Emmett Tyrrell

Though it pains me to say it, I have made my final judgment about the left. They do not like conservatives very much. In fact, they come to an immediate boil when we enter their admittedly quite limited range of perception. It all began back in the 1960s when radical thought gained a footing with American liberals. Back in those days liberals relished America, the mixed economy (as they called capitalism), our system of government, and they were free of the bees in their bonnets that eventually drove them to collective suicide: feminism, socialism, identity politics, and all the little stuff: consumerism, the sky is falling, something about organic foods. Taken one thing with another, it finally consumed liberalism, moving me last year to administer the last rites to the whole gaudy set of bugaboos and to pronounce liberalism dead in a sad little book, The Death of Liberalism.

Now liberalism's heirs compose the left. From the radicalism of the 1960s, the left emerged, grew powerful in the Democratic Party, and replaced the corpses of liberalism to become the reigning orthodoxy of the Democratic Party. As recently as 2006, Machiavels like Rahm Emanuel tried to reinvigorate the party by running moderates and traditional liberals as candidates in congressional races. But his achievement was completely undone by the Republican sweep of 2010, and by 2012, the left, led by their leader, the improbable president, Barack Obama, finally completely took over the Democratic Party. These people are not like the liberals, who, while condescending to conservatives, did not hate us. These left-wingers really do hate us. That is why in the Congress not much in the way of compromise can be achieved. Sometime back, I dined on Capitol Hill with a senator who had been around some three decades. He said it with telling precision, "Up here the two sides almost never meet." The left hates us.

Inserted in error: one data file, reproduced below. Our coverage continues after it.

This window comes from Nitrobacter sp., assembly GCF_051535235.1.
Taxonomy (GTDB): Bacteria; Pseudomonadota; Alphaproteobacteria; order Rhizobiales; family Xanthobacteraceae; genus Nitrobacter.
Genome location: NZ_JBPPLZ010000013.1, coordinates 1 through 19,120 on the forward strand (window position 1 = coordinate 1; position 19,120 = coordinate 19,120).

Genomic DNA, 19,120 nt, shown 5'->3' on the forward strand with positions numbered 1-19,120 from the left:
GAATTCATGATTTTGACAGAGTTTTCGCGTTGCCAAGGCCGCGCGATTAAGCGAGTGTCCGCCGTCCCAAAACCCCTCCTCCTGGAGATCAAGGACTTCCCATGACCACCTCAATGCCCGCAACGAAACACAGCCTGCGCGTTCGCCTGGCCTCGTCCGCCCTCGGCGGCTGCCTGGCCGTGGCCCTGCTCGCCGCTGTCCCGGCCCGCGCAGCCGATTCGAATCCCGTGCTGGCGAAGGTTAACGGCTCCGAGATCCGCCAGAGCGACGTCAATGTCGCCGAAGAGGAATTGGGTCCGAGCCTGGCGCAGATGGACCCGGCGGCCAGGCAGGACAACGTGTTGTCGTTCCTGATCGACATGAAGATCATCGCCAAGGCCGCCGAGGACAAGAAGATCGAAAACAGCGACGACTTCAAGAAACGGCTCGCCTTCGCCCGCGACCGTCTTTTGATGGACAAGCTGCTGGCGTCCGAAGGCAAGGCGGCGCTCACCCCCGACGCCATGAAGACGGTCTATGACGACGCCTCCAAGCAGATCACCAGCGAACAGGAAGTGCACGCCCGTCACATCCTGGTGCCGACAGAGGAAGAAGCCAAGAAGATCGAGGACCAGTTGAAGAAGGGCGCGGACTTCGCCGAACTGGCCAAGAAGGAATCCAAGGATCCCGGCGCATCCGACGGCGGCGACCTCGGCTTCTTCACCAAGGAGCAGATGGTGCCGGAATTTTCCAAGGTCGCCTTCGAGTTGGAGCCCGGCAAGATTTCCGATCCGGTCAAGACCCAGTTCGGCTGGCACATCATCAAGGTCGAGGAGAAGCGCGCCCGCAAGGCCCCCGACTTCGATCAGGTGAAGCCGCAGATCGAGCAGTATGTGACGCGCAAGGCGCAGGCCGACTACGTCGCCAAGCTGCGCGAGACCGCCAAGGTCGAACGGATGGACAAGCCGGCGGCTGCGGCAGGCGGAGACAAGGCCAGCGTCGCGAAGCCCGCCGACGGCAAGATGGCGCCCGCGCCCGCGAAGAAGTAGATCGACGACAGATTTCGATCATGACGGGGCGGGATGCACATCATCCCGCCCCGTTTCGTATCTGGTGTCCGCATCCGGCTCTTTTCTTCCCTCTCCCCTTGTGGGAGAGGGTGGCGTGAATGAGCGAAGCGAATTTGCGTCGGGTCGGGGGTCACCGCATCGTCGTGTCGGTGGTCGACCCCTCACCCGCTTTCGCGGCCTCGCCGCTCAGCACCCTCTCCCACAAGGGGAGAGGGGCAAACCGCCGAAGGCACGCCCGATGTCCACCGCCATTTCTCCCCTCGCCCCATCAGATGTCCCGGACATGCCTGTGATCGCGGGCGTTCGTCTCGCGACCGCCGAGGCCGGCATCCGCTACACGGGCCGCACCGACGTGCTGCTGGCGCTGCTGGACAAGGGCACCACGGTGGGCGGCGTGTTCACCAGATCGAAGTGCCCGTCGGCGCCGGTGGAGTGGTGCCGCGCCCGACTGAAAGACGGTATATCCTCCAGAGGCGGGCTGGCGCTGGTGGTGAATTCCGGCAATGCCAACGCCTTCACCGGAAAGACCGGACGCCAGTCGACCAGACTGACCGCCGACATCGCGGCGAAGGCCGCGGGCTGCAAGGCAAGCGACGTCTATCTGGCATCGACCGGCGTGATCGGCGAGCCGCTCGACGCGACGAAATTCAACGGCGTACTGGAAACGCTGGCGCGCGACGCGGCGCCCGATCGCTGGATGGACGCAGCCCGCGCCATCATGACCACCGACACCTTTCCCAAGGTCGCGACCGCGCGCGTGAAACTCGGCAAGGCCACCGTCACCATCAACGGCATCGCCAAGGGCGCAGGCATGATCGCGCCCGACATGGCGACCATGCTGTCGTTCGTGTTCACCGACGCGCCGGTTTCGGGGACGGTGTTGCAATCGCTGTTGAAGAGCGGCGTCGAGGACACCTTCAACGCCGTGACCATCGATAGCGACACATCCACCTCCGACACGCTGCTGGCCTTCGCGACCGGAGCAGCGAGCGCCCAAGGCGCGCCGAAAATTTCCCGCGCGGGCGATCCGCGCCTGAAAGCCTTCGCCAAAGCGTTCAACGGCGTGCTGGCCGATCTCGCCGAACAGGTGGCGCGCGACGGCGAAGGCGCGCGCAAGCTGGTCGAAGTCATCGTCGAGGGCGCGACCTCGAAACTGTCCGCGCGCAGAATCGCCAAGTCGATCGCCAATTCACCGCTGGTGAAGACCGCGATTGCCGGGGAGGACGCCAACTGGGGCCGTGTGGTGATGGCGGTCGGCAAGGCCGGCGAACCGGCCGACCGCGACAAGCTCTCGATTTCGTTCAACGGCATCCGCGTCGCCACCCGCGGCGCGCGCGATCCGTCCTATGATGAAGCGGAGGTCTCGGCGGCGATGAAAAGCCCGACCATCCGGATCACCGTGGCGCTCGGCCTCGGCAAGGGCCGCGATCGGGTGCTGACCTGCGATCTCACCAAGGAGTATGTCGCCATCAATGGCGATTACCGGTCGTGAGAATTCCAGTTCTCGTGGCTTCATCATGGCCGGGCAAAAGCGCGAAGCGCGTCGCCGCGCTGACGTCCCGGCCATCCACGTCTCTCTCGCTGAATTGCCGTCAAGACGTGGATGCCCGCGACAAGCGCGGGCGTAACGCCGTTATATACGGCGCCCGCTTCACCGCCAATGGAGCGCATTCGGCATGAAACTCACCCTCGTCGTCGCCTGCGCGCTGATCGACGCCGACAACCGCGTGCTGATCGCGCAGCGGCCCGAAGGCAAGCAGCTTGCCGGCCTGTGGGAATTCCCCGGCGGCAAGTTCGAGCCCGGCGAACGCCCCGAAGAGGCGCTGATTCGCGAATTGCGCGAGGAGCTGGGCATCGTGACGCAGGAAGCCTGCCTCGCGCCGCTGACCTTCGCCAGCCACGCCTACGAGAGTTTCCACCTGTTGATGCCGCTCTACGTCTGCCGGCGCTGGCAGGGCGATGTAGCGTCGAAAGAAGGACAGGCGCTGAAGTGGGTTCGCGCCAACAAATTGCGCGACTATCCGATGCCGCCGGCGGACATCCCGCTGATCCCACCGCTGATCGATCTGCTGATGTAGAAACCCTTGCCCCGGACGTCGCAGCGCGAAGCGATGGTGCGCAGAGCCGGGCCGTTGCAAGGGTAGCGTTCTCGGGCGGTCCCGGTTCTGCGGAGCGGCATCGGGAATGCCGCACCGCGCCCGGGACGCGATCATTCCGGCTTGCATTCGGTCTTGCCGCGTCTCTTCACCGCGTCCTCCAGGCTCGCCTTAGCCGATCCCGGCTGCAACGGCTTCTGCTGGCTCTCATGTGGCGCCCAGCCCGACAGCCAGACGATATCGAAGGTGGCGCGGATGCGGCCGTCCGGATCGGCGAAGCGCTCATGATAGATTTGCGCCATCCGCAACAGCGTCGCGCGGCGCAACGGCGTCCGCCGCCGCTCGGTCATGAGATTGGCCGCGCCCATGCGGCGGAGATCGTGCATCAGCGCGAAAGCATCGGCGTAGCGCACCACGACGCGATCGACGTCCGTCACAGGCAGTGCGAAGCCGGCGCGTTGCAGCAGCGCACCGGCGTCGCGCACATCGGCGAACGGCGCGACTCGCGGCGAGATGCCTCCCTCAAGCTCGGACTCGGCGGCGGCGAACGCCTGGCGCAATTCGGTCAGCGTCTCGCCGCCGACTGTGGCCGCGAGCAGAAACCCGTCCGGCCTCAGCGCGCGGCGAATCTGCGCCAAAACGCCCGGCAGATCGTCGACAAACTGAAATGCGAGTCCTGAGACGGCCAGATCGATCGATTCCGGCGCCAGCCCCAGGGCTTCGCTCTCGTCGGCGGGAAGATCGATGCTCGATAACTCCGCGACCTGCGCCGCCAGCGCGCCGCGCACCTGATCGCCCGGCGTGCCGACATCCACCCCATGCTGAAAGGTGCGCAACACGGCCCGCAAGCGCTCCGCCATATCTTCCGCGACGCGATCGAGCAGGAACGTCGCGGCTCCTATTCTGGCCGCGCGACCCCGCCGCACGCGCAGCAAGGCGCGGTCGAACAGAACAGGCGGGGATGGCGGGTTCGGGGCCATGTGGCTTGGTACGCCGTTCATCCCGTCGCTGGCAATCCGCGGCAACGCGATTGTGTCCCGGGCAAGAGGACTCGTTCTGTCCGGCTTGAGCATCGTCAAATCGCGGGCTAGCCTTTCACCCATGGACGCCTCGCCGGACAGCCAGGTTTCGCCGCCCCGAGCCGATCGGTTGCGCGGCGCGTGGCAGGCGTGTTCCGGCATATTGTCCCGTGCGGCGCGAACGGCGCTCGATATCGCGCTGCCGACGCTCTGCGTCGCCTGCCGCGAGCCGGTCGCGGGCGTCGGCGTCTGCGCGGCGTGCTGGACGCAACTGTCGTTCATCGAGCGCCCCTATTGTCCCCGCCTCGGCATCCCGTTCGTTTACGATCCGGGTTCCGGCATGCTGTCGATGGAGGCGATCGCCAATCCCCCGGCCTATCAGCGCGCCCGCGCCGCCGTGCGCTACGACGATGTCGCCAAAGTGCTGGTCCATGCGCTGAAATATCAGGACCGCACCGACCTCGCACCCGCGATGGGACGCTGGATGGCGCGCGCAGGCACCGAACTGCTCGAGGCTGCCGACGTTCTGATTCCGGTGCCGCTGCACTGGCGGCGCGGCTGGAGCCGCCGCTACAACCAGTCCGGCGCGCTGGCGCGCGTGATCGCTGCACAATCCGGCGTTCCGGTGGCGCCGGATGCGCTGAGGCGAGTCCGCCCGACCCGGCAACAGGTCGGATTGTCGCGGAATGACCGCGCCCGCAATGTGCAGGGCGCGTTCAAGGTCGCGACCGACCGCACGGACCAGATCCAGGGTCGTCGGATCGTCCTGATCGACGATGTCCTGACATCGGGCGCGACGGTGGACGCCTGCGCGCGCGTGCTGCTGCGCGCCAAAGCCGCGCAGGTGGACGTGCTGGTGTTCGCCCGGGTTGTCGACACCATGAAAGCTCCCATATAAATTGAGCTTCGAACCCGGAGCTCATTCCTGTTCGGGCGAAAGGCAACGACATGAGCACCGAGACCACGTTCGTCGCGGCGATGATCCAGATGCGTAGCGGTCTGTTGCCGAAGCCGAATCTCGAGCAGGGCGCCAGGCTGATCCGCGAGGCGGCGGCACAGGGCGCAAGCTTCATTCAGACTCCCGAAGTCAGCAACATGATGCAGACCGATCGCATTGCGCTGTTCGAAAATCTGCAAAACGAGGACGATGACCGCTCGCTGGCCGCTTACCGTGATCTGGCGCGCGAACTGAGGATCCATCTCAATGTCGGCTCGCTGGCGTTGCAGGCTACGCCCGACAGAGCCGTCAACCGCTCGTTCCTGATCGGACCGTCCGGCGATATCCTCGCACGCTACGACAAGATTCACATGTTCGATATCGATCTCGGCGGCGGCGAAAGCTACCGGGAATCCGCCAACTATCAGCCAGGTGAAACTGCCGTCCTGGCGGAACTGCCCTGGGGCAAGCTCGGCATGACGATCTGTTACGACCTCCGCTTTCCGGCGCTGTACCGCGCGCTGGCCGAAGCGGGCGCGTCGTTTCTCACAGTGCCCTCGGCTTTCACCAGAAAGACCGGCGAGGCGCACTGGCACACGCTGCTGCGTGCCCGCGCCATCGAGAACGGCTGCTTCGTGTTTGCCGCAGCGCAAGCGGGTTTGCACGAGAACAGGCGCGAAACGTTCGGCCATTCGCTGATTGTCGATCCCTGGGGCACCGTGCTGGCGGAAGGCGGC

I personally discovered this back in the Clinton days. A friend probably of the moderate left came banging into my gym to announce, "Well, if Clinton had sex with a young intern you were right. He should be impeached." My friend held to this view for about a month whereupon he came again into the gym and announced, "But we can't possibly side with Ken Starr." In the months ahead the Clintons diabolized Starr so successfully that the Democrats and their allies in the media came to disrelish anyone favoring the Boy President's impeachment. Clinton survived. Even Senator Daniel Patrick Moynihan, a moderate liberal if there ever was one, voted against impeaching good old lovable Bill, after having said on national television that to lie under oath was cause for impeachment.


Emmett Tyrrell

R. Emmett Tyrrell Jr. is founder and editor in chief of The American Spectator and co-author of Madame Hillary: The Dark Road to the White House.
 
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